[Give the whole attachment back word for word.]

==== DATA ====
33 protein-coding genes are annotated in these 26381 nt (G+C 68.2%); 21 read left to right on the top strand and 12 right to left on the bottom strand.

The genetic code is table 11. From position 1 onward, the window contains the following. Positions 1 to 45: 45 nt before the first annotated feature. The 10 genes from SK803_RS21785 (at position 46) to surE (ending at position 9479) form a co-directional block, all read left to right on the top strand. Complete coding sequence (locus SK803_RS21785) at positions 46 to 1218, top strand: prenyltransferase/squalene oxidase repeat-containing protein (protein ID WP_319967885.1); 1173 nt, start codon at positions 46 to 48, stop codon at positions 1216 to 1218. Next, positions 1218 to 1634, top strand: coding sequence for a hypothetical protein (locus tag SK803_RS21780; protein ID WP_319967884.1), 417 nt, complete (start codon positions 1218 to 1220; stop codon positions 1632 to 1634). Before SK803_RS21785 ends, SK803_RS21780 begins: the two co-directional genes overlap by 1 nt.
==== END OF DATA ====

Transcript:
33 protein-coding genes are annotated in these 26381 nt (G+C 68.2%); 21 read left to right on the top strand and 12 right to left on the bottom strand.

The genetic code is table 11. From position 1 onward, the window contains the following. Positions 1 to 45: 45 nt before the first annotated feature. The 10 genes from SK803_RS21785 (at position 46) to surE (ending at position 9479) form a co-directional block, all read left to right on the top strand. Complete coding sequence (locus SK803_RS21785) at positions 46 to 1218, top strand: prenyltransferase/squalene oxidase repeat-containing protein (protein ID WP_319967885.1); 1173 nt, start codon at positions 46 to 48, stop codon at positions 1216 to 1218. Next, positions 1218 to 1634, top strand: coding sequence for a hypothetical protein (locus tag SK803_RS21780; protein ID WP_319967884.1), 417 nt, complete (start codon positions 1218 to 1220; stop codon positions 1632 to 1634). Before SK803_RS21785 ends, SK803_RS21780 begins: the two co-directional genes overlap by 1 nt.